SINGAPORE - Security needs at schools will be balanced without losing the sense of safety, trust and homeliness of the school environment, said Education Minister Chan Chun Sing on Tuesday (July 27).
He noted that in enhancing security at schools, the Ministry of Education (MOE) does not want to compromise the quality of school experience for students and staff.
The key to staying safe lies not in more intrusive security measures, but in prevention and enhanced community vigilance, Mr Chan said in a ministerial statement in Parliament addressing concerns following the River Valley High School incident.
"We do not want to turn our schools into fortresses, which will create unease and stress among our staff and students.
"We also do not wish to paradoxically engender a siege mentality among students and staff, causing them to take extreme measures to protect themselves, at the expense of a shared sense of security," added the minister.
On July 19, a 16-year-old student allegedly killed a 13-year-old male schoolmate with an axe in a school toilet.
Preliminary investigations showed the two students had not known each other before the incident and that the axe was purchased online.
The question of whether school security measures are sufficient was raised following the incident.
Mr Chan said that in discussions with school leaders, they agreed unanimously that schools are like a second home for students.
"It is a safe place where values are cultivated; life-long relationships built, and a shared identity forged. It is a warm and supportive environment that allows students with different learning needs and aspirations to discover their passions and develop their strengths. And, above all, it is a trusted space," he said.
Mr Chan added that a collective role is needed to look out for potentially deviant or worrying behaviours and report possible threats in our midst.
Currently, schools have various security measures in place. They include physical barriers such as fences, roller shutters, closed-circuit television cameras and alarm systems that can trigger an alert in the event of an intrusion.
Security officers also conduct spot checks and register visitors before entry into the school.
All schools also have a School Emergency Structure to deal with emergencies, to respond, recover and restore the situation back to normalcy. It covers areas such as first aid, search, trauma management, evacuation, handling of casualties and managing the emergency operations centre, said Mr Chan.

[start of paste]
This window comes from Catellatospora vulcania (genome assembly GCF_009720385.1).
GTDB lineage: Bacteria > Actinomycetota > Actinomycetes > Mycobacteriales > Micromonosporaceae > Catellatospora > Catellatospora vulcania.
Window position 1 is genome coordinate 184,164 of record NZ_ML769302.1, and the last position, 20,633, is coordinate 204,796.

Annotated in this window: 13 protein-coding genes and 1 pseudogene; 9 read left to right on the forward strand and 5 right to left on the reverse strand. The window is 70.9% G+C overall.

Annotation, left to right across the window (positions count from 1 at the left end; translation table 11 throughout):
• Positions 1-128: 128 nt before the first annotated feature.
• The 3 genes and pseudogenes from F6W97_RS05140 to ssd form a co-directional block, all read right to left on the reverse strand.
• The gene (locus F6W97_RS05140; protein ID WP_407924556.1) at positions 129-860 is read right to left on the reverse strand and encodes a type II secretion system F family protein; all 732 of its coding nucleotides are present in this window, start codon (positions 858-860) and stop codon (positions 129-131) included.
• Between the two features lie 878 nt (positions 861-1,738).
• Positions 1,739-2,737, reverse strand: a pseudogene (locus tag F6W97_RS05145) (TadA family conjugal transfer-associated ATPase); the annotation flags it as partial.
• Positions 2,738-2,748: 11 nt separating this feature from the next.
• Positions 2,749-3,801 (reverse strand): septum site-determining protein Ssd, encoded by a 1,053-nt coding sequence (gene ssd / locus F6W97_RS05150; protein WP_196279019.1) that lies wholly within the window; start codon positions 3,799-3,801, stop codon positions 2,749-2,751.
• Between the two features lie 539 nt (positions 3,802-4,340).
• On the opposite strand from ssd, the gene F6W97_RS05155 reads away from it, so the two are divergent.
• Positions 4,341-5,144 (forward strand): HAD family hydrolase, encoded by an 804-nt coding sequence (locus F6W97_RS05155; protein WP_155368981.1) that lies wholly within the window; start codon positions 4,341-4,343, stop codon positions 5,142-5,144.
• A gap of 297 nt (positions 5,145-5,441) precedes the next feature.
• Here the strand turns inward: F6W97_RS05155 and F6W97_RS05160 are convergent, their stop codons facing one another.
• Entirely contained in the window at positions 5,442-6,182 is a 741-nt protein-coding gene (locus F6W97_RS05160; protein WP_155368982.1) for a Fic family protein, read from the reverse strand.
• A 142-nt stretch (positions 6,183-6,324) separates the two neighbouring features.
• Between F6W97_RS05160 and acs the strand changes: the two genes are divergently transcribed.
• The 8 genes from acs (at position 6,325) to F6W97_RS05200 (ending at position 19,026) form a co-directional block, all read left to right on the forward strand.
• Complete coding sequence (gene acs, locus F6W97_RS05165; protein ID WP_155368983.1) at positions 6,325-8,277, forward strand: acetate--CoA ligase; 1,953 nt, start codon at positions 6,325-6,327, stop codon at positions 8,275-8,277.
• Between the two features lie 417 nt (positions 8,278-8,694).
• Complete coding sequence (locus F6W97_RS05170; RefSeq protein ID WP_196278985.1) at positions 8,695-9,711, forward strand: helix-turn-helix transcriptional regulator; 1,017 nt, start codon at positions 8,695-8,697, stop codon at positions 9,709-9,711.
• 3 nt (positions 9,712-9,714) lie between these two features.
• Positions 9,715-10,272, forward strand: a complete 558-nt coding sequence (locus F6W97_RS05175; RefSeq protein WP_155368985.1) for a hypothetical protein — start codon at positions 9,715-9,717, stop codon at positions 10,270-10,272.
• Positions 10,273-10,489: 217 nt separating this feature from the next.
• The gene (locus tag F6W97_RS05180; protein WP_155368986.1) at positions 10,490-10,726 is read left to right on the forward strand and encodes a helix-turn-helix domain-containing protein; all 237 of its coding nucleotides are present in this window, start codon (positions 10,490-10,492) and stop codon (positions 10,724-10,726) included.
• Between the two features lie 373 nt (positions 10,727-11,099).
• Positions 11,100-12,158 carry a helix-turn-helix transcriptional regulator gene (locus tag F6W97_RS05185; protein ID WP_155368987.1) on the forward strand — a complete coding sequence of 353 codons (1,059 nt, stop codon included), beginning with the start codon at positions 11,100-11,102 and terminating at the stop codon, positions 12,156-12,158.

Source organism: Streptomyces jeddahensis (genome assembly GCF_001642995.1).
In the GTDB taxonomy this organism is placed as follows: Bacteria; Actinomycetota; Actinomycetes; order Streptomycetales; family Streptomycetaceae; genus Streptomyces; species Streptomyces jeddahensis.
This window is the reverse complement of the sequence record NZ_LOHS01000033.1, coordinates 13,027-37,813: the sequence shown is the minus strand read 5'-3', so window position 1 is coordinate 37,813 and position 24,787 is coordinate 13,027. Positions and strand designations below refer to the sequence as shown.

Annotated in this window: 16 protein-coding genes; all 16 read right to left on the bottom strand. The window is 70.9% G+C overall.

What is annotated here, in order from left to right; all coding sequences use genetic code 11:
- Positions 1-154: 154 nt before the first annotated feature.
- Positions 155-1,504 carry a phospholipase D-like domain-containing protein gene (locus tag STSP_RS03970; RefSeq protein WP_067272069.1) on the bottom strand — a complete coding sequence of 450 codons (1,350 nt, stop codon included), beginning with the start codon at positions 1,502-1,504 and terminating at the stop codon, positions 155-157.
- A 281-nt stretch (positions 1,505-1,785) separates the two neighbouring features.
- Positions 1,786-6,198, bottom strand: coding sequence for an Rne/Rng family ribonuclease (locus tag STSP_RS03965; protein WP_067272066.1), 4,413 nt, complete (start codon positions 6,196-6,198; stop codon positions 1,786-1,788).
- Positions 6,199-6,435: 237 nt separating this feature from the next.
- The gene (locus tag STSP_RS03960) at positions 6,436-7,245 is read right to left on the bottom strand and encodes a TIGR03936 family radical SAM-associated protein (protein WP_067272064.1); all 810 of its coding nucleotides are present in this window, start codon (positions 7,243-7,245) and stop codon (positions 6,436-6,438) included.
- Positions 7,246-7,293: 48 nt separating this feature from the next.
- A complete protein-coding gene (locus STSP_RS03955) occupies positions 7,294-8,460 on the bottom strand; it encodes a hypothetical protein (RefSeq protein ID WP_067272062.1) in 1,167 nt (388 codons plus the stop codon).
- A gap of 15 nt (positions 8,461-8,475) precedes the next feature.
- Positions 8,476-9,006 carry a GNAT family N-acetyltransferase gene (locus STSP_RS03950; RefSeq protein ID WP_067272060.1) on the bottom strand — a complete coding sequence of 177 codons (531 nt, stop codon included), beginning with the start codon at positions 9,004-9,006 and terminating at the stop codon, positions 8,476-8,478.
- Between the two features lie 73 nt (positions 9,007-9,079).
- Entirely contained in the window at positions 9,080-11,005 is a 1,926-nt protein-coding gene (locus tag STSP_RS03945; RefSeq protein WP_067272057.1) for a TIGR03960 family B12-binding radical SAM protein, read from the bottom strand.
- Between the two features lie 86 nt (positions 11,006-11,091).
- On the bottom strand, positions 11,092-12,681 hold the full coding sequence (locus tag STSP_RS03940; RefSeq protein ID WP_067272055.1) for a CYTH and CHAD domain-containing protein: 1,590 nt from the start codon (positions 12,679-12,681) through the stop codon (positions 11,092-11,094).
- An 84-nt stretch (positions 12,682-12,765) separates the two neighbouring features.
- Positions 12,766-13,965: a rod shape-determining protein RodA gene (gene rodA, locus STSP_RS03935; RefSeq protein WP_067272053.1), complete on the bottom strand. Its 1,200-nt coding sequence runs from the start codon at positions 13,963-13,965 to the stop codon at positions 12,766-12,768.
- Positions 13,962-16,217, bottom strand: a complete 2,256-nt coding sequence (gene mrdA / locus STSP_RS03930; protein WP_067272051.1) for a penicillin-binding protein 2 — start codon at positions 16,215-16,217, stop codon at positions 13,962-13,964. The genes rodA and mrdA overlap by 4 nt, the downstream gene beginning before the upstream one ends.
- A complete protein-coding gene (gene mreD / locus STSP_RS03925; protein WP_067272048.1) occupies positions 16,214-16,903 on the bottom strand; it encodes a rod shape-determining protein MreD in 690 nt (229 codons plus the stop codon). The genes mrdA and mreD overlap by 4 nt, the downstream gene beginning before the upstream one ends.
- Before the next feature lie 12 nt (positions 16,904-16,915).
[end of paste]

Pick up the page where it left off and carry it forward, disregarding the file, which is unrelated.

He added that teachers are trained to respond to different emergency scenarios. School leaders, staff and students take part in regular emergency training exercises to practise how to handle emergency situations in school, including security incidents.
The police and Singapore Civil Defence Force are involved in such training exercises and drills, which are part of the wider community safety net.
Mr Chan said: "I've asked myself this difficult question - what would it feel like if I must empty my pockets, be frisked, and have my bag checked before stepping through my house door or school gate? Also, how would my fellow family members and students feel?
"How would we relate to one another in such an environment? Will it still be 'home'? Or will it create in me a siege-mentality? None of us wish to return (to a) home with metal scanners and bag checks."
He acknowledged that parents are understandably worried, adding that the security and well-being of students and staff are critical, and schools must continue to be safe places for students to learn, grow and play.
"MOE will continue to update our security measures in a targeted manner and apply them sensitively to balance the security needs without losing our sense of safety, trust and homeliness of the school environment."
Dr Wan Rizal Wan Zakariah (Jalan Besar GRC), in a supplementary question, sought to clarify how teachers are prepared for major incidents and steps that can be taken for school security to be strengthened.
Mr Chan said MOE would like to have more teachers cross-trained in security incident management, adding: “Going forward, we will want to expand the group of people who are trained in such incident management so that every school can have the confidence to respond adequately should such an incident happen.”
In terms of security drills, Mr Chan said MOE will need to apply a variety of scenarios to alert security managers, students and staff to the range of threats.
“But despite that range of threats, some of the basic fundamental drills, the principle behind the drills are applicable, and that has been demonstrated in this particular incident,” he added.
Mr Chan had noted in his ministerial statement that in the River Valley High School incident, the students’ immediate response was to apply the emergency ‘Run-Hide-Tell’ lockdown drill, which was learnt as a response to the threat of terrorism.
The minister said when the students saw the 16-year-old outside the toilet with an axe, they went into their classroom, locked the doors from within and quickly called their form teachers for help.
Mr Gerald Giam (Aljunied GRC) asked if all school classrooms can be locked from the inside, so that attackers will not be able to easily enter classrooms where students are hiding.
He also asked if students, including young primary school pupils, are taught how to lock the doors.
In response, Mr Chan said: “At this point in time, not all schools have classrooms where they can lock (the doors) from the inside.”
He said such doors will be progressively installed in the schools that have yet to have them.
Mr Chan said this is usually done in tandem with a school’s renovation programme or under MOE’s Programme for Rebuilding and Improving Existing schools, which upgrades or rebuilds schools.
He added that teachers and students are taught to barricade themselves in the classrooms, working with the type of door they have at this point in time.